The new force of 250 American troops who've been ordered that will soon deploy to Syria will operate be near the front lines of the Islamic State-held territory, helping U.S. leaders decide make critical decisions about which local rebel groups should receive vital U.S military support, officials said.

Pentagon officials say these personnel additional U.S. troops will help manage the "transactional" relationship between Washington and the little-known local militias. RLocal rebel commanders who demonstrate show progress against ISIS in fighting the Islamic State will be rewarded with U.S. airstrikes, weapons, ammunition and money.

"Those forces that perform well will get additional U.S. support," said Peter Cook, a Defense Department spokesman, "and these particular U.S. forces will be in the business of trying to identify who those people are," said Peter Cook, a Defense Department spokesman."

President Obama announced the new deployment on Monday during a visit to Germany, saying the additional troops forces would help to keep up "momentum" in the coalition campaign against Islamic State extremists, also known as ISIS or ISIL.

The U.S forces will include special operations teams as well as logistics and medical personnel, Cook said.

"They'll be engaging with forces on the ground, getting a better picture of the battle space, improving our intelligence assessment and our targeting assessment as well," Cook said.

The deployment Deploying 250 more Americans to Syria will marks a significant addition to the first cadre of 50 special operations troops who arrived in Syria deployed in November. It will bring That will bringing the total number of American personnel there at boots on the ground in Syria to about 300.

"The original 50 are providing very, very helpful information," Cook told reporters Monday. "Those [initial] forces have improved our picture of the battlefield, made connections with local, capable forces and enhanced our targeting efforts in Syria. These new forces will expand those efforts and build on what has been working."

Since the first 50 American troops deployed to Syria last year, the American-backed rebel alliance has grown significantly and pushed the Islamic State out of several key towns. The long-term U.S. strategy is to limit the militants' ISIS's access to the group's its self-proclaimed capital, Raqqah. The latest fighting has targeted al Shaddadi, a key town along a primary transit route linking ISIS’s two major cities, Raqqah and Mosul.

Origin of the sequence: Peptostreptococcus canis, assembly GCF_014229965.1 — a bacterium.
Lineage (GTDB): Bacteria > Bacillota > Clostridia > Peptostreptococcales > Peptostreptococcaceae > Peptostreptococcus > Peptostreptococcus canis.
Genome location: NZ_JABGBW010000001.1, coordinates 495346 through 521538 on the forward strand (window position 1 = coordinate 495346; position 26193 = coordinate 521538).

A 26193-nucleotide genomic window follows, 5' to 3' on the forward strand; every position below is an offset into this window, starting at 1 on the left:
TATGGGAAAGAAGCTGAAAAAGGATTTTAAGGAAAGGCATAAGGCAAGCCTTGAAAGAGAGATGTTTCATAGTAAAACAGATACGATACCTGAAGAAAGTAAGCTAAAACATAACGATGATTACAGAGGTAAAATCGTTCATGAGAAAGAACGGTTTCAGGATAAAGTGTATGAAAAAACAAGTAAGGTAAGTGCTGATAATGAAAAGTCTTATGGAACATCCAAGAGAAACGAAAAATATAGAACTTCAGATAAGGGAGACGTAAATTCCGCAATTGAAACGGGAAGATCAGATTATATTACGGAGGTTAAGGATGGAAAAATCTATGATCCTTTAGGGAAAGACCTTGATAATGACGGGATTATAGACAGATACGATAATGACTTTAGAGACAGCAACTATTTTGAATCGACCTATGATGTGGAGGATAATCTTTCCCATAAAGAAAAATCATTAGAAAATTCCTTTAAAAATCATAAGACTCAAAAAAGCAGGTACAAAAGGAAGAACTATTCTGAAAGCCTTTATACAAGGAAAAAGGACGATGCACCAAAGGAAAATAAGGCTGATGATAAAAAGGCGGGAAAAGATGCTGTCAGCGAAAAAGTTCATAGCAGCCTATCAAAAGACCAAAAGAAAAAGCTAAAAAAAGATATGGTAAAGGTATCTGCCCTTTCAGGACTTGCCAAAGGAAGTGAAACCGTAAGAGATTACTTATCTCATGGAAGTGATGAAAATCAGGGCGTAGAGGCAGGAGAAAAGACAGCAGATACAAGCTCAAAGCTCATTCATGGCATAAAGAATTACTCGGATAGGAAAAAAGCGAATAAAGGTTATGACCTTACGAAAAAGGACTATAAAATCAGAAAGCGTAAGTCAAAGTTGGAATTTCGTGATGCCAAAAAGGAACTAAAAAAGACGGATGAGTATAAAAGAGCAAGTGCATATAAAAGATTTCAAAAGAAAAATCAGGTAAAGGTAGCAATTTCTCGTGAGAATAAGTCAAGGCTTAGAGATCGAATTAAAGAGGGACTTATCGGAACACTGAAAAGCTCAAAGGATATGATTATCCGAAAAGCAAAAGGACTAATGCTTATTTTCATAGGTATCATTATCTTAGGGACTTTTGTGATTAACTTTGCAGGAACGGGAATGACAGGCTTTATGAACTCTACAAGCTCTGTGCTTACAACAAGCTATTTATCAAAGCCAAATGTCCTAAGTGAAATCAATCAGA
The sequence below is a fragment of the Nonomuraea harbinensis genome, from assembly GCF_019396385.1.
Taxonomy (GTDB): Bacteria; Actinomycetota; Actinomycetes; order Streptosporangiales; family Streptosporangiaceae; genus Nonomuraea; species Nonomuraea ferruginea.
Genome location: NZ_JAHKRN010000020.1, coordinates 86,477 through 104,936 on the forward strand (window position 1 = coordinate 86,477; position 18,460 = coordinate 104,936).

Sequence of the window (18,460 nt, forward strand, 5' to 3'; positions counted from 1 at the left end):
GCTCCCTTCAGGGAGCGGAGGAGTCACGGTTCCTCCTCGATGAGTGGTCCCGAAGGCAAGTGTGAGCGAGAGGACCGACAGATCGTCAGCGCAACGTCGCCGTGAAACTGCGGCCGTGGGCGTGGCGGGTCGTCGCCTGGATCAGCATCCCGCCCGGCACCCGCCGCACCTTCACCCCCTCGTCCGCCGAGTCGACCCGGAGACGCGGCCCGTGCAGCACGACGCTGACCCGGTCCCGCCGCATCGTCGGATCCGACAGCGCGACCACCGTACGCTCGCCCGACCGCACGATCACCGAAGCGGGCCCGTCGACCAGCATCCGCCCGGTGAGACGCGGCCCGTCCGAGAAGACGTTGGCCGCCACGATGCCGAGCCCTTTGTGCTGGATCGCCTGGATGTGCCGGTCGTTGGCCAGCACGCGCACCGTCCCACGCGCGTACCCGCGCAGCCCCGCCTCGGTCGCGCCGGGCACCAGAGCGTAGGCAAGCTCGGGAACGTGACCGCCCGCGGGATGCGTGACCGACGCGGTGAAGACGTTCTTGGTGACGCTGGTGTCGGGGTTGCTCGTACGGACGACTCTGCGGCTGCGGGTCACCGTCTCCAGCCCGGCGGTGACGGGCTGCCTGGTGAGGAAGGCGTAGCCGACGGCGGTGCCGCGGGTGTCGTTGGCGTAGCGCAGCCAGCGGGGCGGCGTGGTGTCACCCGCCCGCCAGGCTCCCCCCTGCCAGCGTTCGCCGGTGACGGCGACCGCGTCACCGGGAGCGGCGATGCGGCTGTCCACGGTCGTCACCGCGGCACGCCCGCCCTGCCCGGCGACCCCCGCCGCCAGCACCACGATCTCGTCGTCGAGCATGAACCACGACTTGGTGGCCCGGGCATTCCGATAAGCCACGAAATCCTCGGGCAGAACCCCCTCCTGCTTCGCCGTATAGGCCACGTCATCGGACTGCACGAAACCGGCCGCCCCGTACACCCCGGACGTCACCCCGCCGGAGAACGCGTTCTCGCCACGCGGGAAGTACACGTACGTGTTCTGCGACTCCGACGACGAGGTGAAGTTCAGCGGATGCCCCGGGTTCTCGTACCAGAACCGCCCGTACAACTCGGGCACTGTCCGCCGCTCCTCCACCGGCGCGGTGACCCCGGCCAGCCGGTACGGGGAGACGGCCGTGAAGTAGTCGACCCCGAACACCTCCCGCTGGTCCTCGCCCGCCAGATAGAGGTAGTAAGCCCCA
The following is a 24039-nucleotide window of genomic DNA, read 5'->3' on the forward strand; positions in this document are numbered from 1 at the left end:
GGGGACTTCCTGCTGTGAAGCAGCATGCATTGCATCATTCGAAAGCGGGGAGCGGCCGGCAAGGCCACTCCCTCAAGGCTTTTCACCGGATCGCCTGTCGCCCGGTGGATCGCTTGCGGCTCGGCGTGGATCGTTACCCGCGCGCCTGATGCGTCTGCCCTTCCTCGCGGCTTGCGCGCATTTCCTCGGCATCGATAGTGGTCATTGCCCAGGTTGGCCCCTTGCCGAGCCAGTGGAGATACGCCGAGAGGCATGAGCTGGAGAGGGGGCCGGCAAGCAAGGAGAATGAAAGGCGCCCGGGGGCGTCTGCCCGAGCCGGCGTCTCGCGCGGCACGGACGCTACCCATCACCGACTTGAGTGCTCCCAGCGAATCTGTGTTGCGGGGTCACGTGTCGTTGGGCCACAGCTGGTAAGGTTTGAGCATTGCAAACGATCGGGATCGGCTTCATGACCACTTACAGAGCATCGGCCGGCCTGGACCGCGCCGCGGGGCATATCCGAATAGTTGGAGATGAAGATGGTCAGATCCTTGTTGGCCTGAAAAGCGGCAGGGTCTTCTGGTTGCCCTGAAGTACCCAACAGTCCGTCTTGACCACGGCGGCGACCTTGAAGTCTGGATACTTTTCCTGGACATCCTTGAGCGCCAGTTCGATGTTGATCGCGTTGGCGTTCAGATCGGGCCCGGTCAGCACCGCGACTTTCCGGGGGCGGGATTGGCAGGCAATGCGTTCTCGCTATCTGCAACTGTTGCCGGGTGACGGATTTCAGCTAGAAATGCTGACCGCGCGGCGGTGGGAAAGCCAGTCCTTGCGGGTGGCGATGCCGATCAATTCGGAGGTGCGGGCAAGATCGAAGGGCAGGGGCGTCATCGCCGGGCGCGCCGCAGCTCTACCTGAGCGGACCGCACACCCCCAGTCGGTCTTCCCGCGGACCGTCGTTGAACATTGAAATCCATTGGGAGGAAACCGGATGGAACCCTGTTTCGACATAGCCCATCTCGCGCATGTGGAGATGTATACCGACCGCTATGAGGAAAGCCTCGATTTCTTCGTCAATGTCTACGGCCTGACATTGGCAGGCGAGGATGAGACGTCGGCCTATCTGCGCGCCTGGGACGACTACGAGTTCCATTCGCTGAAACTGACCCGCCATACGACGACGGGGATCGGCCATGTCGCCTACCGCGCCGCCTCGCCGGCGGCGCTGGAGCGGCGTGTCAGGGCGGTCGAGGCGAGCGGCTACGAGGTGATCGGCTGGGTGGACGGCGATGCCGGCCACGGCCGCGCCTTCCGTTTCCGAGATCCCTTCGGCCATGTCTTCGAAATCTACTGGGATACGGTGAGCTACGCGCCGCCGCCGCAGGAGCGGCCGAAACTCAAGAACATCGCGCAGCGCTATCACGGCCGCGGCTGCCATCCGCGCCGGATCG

U.S. forces have reportedly set up a base camp at Rmeilan Air Base in the Syrian Kurdish region, providing a key supply line for U.S. operations in Syria, according to local reports.

The U.S. government considers many of the rebel groups in Syria to be extremists and not reliable partners for fighting the Islamic State. In some cases, American weapons ended up in the hands of groups linked to al Qaida or ISIS. Last year a train-and-equip effort was halted because very few Syrians could pass the strict vetting process.

Cook acknowledged the risks that American troops in Syria will face, but insisted nevertheless said this is not demonstrative of a combat mission, a term that President Obama and many Pentagon officials deliberately avoid.

"They’re in harm's way, that — we should be crystal clear about that. And they will be able to defend themselves if they come under fire. But that is not the intent of this deployment," Cook said.

"The idea is that they will not be engaged in direct combat, they will not be on the front lines. They will be providing support to those local forces that are taking the fight to ISIL," Cook said, referencing another acronym for the group.

Already, the president's critics in Congress have signaled their dissatisfaction with the plan, namely the small U.S. footprint in Syria compared to Iraq, where the American military presence has swelled to more than 4,000 troops.

Among the risks facing American troops is Syria are those troops may face is the daily airstrikes that the Russian military continues to mount from its air base in western Syria. To help protect the initial force of 50 American troops sent in last year, the U.S. used back channel communications to tell the Russians roughly where those American forces were located, an effort to avoid an incident could inflame tensions between Washington and Moscow.

On Monday Cook declined to say whether the U.S. will notify the Russians about the location of these additional forces.

"In the past we have identified, and we did identify a particular geographic area where we asked the Russians not to strike, and I am not going to discuss those conversations going forward, but we're going to take additional steps," Cook said.

"You can be sure to take every step we can to preserve the safety of our personnel and limit the risk they face. But I'm not going to speak to particular conversations, you know, we will have in the future or have had with the Russians at this point."

Andrew Tilghman is the executive editor for Military Times. He is a former Military Times Pentagon reporter and served as a Middle East correspondent for the Stars and Stripes. Before covering the military, he worked as a reporter for the Houston Chronicle in Texas, the Albany Times Union in New York and The Associated Press in Milwaukee.

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